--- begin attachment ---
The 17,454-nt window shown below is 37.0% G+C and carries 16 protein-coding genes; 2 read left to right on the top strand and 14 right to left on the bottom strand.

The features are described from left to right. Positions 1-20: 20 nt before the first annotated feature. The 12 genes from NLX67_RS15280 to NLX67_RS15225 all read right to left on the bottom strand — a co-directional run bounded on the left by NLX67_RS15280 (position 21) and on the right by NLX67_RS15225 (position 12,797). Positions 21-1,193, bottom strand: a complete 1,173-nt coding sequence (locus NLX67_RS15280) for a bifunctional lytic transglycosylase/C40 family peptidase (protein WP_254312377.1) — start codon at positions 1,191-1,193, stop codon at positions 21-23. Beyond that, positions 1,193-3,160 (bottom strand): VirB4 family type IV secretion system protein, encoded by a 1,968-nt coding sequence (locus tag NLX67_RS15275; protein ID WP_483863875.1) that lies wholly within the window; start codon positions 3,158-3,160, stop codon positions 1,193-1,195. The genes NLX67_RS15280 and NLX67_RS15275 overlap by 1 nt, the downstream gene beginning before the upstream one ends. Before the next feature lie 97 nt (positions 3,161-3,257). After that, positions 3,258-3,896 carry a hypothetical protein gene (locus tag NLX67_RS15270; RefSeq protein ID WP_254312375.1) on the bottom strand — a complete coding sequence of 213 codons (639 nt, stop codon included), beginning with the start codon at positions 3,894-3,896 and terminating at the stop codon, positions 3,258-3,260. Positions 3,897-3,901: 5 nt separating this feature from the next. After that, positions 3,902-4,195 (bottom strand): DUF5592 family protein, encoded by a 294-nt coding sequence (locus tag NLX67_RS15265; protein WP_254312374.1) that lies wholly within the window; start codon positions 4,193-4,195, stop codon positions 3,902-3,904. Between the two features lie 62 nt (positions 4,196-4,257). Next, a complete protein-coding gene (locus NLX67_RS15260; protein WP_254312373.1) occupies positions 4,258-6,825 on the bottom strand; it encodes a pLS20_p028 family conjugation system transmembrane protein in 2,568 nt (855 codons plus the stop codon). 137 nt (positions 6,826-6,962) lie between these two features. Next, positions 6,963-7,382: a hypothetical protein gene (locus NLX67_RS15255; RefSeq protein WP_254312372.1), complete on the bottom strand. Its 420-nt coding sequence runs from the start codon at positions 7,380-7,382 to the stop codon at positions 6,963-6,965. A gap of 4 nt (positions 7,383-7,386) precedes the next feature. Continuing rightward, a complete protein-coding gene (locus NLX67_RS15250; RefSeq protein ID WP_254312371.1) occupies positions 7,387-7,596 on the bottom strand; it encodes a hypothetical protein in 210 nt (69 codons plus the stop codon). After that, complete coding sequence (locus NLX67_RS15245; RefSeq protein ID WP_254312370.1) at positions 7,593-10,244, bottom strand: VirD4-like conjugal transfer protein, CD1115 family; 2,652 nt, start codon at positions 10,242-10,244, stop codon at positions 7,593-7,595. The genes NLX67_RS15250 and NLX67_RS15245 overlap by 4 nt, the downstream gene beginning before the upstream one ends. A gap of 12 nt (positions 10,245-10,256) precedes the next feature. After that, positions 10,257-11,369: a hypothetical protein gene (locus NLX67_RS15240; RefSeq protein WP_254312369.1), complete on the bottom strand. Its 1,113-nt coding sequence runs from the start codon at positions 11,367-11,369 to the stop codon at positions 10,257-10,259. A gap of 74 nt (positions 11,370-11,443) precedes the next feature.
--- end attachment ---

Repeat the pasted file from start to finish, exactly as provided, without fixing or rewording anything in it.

The 17,454-nt window shown below is 37.0% G+C and carries 16 protein-coding genes; 2 read left to right on the top strand and 14 right to left on the bottom strand.

The features are described from left to right. Positions 1-20: 20 nt before the first annotated feature. The 12 genes from NLX67_RS15280 to NLX67_RS15225 all read right to left on the bottom strand — a co-directional run bounded on the left by NLX67_RS15280 (position 21) and on the right by NLX67_RS15225 (position 12,797). Positions 21-1,193, bottom strand: a complete 1,173-nt coding sequence (locus NLX67_RS15280) for a bifunctional lytic transglycosylase/C40 family peptidase (protein WP_254312377.1) — start codon at positions 1,191-1,193, stop codon at positions 21-23. Beyond that, positions 1,193-3,160 (bottom strand): VirB4 family type IV secretion system protein, encoded by a 1,968-nt coding sequence (locus tag NLX67_RS15275; protein ID WP_483863875.1) that lies wholly within the window; start codon positions 3,158-3,160, stop codon positions 1,193-1,195. The genes NLX67_RS15280 and NLX67_RS15275 overlap by 1 nt, the downstream gene beginning before the upstream one ends. Before the next feature lie 97 nt (positions 3,161-3,257). After that, positions 3,258-3,896 carry a hypothetical protein gene (locus tag NLX67_RS15270; RefSeq protein ID WP_254312375.1) on the bottom strand — a complete coding sequence of 213 codons (639 nt, stop codon included), beginning with the start codon at positions 3,894-3,896 and terminating at the stop codon, positions 3,258-3,260. Positions 3,897-3,901: 5 nt separating this feature from the next. After that, positions 3,902-4,195 (bottom strand): DUF5592 family protein, encoded by a 294-nt coding sequence (locus tag NLX67_RS15265; protein WP_254312374.1) that lies wholly within the window; start codon positions 4,193-4,195, stop codon positions 3,902-3,904. Between the two features lie 62 nt (positions 4,196-4,257). Next, a complete protein-coding gene (locus NLX67_RS15260; protein WP_254312373.1) occupies positions 4,258-6,825 on the bottom strand; it encodes a pLS20_p028 family conjugation system transmembrane protein in 2,568 nt (855 codons plus the stop codon). 137 nt (positions 6,826-6,962) lie between these two features. Next, positions 6,963-7,382: a hypothetical protein gene (locus NLX67_RS15255; RefSeq protein WP_254312372.1), complete on the bottom strand. Its 420-nt coding sequence runs from the start codon at positions 7,380-7,382 to the stop codon at positions 6,963-6,965. A gap of 4 nt (positions 7,383-7,386) precedes the next feature. Continuing rightward, a complete protein-coding gene (locus NLX67_RS15250; RefSeq protein ID WP_254312371.1) occupies positions 7,387-7,596 on the bottom strand; it encodes a hypothetical protein in 210 nt (69 codons plus the stop codon). After that, complete coding sequence (locus NLX67_RS15245; RefSeq protein ID WP_254312370.1) at positions 7,593-10,244, bottom strand: VirD4-like conjugal transfer protein, CD1115 family; 2,652 nt, start codon at positions 10,242-10,244, stop codon at positions 7,593-7,595. The genes NLX67_RS15250 and NLX67_RS15245 overlap by 4 nt, the downstream gene beginning before the upstream one ends. A gap of 12 nt (positions 10,245-10,256) precedes the next feature. After that, positions 10,257-11,369: a hypothetical protein gene (locus NLX67_RS15240; RefSeq protein WP_254312369.1), complete on the bottom strand. Its 1,113-nt coding sequence runs from the start codon at positions 11,367-11,369 to the stop codon at positions 10,257-10,259. A gap of 74 nt (positions 11,370-11,443) precedes the next feature.